"I was also admitted to the Order of the Noble Companions of the Swan with the rank of commander, to the Knightly Association of St. George the Martyr as a member, and to the ancient Irish order Niadh Nask as a member.
"As a member of the Order of Canada I was appointed by Citizenship and Immigration Canada to chair ceremonies for the granting of Canadian citizenship to new immigrants. My name appears in The International Who's Who of Intellectuals, published by the International Biographic Centre of Cambridge, England.
"My name also appears in the Hall of Fame of the American Biographical Institute International Directory of Distinguished Leadership."
Amato belonged to numerous corporate boards. In his autobiography he listed twelve, including Olivetti, Riello and Banca Commerciale Italiana.
The loss of Lanfranco Amato will be keenly felt not only by his family, but by everyone who knew him, not only in Canada and in Italy, but by friends, colleagues and associates all over the world..
Italian Information Technology around the world
Olivetti today is one of the top Italian players on the Information Technology marketplace. It boasts almost one hundred years in research and innovation and has been a company of the Telecom Italia group since August 2003.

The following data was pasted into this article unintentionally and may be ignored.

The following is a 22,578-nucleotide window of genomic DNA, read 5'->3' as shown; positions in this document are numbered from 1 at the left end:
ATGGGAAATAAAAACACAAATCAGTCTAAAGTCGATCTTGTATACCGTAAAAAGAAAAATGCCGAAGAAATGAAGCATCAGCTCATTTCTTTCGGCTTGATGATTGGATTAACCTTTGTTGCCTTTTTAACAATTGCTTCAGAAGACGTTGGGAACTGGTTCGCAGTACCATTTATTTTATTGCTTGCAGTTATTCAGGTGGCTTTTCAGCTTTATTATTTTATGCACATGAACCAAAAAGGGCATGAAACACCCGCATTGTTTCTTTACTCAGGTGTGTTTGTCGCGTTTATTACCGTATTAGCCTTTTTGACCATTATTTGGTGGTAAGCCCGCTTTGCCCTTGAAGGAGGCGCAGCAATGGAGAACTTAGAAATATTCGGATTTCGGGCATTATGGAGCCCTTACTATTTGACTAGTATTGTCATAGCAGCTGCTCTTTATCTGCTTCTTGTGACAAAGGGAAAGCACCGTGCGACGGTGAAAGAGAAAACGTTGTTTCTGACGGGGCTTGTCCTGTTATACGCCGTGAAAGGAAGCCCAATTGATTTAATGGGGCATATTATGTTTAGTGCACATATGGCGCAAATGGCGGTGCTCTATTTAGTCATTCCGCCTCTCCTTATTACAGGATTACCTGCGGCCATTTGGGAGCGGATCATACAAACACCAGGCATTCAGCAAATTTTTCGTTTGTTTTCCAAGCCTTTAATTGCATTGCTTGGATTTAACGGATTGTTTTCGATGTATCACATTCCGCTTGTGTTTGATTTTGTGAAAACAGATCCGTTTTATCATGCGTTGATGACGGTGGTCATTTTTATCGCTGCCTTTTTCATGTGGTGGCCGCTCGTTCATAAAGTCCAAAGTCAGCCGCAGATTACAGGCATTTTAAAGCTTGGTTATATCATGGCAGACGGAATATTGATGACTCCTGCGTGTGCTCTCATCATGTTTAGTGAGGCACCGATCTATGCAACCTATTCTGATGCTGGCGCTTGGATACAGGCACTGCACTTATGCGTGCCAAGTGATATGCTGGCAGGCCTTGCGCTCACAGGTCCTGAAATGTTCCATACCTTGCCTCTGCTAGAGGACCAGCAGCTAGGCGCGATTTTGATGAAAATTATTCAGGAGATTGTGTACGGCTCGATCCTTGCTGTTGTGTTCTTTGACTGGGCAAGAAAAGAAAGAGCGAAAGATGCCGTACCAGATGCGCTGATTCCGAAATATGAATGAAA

Olivetti has 5 research centres in Italy and Switzerland, 4 production facilities and an international sales network covering 83 countries, for a total of 1,755 employees.
A major R&D commitment
Olivetti devotes significant resources to technological R&D
* 19% of its employees – a total of 330 people – work in R&D at the 5 research centres:: Agliè (Turin), Arnad (Aosta), Carsoli (L’Aquila) and Scarmagno (Turin) in Italy and Yverdon in Switzerland. In the three-year period 2005-2007, Olivetti will spend approximately 100 million euro – half of its investment budget – on R&D; of this amount, 75% will focus on ink-jet R&D.
Proprietary ink-jet technology Olivetti is the only European company and one of six worldwide with a proprietary ink-jet technology On-going ink-jet development work is conducted at the technology centre in Arnad (Aosta)
* 200 employees work on a complete ink-jet production cycle: from silicon machining to cartridge assembly
* 5,000 sq.m of clean rooms
Knight of Obedience
Officer of the Order of Canada
Officer of the Most Venerable Order of St. John